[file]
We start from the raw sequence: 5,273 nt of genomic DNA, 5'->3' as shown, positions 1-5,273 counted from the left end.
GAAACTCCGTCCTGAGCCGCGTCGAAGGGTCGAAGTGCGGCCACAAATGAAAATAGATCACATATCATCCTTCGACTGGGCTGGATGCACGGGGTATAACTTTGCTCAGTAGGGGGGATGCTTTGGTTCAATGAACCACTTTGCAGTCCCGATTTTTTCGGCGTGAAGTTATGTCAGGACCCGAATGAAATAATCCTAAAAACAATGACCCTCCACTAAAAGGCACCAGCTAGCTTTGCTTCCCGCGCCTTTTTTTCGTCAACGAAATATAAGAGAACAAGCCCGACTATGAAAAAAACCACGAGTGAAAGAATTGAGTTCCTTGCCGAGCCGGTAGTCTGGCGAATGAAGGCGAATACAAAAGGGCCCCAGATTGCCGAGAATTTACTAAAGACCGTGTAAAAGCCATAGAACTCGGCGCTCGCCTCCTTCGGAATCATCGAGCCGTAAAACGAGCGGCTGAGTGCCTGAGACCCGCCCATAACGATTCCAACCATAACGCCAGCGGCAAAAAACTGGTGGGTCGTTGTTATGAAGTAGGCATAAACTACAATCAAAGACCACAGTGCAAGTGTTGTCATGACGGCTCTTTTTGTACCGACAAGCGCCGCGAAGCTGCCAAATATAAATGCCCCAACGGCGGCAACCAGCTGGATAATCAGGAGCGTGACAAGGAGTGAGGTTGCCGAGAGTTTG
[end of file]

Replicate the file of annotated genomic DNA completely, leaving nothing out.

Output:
We start from the raw sequence: 5,273 nt of genomic DNA, 5'->3' as shown, positions 1-5,273 counted from the left end.
GAAACTCCGTCCTGAGCCGCGTCGAAGGGTCGAAGTGCGGCCACAAATGAAAATAGATCACATATCATCCTTCGACTGGGCTGGATGCACGGGGTATAACTTTGCTCAGTAGGGGGGATGCTTTGGTTCAATGAACCACTTTGCAGTCCCGATTTTTTCGGCGTGAAGTTATGTCAGGACCCGAATGAAATAATCCTAAAAACAATGACCCTCCACTAAAAGGCACCAGCTAGCTTTGCTTCCCGCGCCTTTTTTTCGTCAACGAAATATAAGAGAACAAGCCCGACTATGAAAAAAACCACGAGTGAAAGAATTGAGTTCCTTGCCGAGCCGGTAGTCTGGCGAATGAAGGCGAATACAAAAGGGCCCCAGATTGCCGAGAATTTACTAAAGACCGTGTAAAAGCCATAGAACTCGGCGCTCGCCTCCTTCGGAATCATCGAGCCGTAAAACGAGCGGCTGAGTGCCTGAGACCCGCCCATAACGATTCCAACCATAACGCCAGCGGCAAAAAACTGGTGGGTCGTTGTTATGAAGTAGGCATAAACTACAATCAAAGACCACAGTGCAAGTGTTGTCATGACGGCTCTTTTTGTACCGACAAGCGCCGCGAAGCTGCCAAATATAAATGCCCCAACGGCGGCAACCAGCTGGATAATCAGGAGCGTGACAAGGAGTGAGGTTGCCGAGAGTTTG